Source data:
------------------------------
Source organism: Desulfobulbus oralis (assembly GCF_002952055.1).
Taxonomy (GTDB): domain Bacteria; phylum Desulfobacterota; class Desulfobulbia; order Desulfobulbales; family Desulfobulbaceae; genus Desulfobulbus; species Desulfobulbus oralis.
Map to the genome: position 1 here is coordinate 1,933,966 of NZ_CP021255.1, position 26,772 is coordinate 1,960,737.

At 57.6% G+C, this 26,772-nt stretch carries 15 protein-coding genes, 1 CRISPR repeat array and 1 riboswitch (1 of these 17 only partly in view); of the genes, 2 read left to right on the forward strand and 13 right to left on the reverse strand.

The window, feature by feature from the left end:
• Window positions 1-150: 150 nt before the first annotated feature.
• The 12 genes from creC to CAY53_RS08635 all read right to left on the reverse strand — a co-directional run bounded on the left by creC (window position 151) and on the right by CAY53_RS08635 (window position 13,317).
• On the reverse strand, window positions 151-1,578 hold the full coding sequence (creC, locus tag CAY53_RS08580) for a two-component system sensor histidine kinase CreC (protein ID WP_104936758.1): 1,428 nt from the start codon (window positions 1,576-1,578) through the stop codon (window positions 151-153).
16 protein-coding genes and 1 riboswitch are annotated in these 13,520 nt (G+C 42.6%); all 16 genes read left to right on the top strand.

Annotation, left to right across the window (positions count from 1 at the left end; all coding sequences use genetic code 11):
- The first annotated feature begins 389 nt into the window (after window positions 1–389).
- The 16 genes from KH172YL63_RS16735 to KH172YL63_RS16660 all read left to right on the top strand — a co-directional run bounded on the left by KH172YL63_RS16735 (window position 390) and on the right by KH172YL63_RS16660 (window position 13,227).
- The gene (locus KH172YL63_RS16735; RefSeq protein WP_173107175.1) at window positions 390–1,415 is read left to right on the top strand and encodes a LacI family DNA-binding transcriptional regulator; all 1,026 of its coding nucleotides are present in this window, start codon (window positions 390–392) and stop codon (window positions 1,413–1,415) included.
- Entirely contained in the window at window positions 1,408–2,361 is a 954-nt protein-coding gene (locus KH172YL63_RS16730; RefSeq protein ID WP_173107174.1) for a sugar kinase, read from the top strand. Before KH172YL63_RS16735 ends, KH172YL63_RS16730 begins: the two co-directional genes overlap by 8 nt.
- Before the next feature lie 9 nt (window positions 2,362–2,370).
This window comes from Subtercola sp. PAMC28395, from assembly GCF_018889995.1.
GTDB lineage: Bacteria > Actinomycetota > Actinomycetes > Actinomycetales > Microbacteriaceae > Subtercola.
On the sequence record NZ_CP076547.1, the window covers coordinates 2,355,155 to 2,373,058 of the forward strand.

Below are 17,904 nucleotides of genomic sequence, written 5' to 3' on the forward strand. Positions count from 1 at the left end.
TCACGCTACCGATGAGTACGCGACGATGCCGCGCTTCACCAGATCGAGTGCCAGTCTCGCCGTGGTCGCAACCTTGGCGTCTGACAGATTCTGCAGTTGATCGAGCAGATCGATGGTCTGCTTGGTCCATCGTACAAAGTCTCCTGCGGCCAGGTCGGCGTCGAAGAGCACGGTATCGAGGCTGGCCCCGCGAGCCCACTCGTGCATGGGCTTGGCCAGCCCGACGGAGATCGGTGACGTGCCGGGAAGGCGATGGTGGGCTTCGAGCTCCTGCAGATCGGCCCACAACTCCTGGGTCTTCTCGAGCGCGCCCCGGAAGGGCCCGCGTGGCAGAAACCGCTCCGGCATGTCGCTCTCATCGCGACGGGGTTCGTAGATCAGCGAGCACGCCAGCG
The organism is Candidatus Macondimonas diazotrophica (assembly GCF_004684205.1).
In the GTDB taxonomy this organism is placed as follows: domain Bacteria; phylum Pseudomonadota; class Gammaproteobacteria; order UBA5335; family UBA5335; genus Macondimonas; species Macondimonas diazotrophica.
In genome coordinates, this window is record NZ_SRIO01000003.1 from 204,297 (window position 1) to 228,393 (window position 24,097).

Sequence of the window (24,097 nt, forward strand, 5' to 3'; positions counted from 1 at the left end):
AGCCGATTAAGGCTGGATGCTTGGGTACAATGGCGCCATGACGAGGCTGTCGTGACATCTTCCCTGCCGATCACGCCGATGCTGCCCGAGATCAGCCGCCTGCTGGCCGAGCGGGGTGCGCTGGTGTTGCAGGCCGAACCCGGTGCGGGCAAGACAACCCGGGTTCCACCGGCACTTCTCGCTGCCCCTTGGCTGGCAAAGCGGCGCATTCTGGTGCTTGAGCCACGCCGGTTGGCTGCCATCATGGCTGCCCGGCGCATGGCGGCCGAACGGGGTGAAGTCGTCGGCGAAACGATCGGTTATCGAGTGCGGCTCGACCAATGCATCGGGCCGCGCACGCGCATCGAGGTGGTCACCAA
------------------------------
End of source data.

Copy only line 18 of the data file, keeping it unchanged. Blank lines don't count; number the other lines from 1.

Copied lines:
On the sequence record NZ_CP076547.1, the window covers coordinates 2,355,155 to 2,373,058 of the forward strand.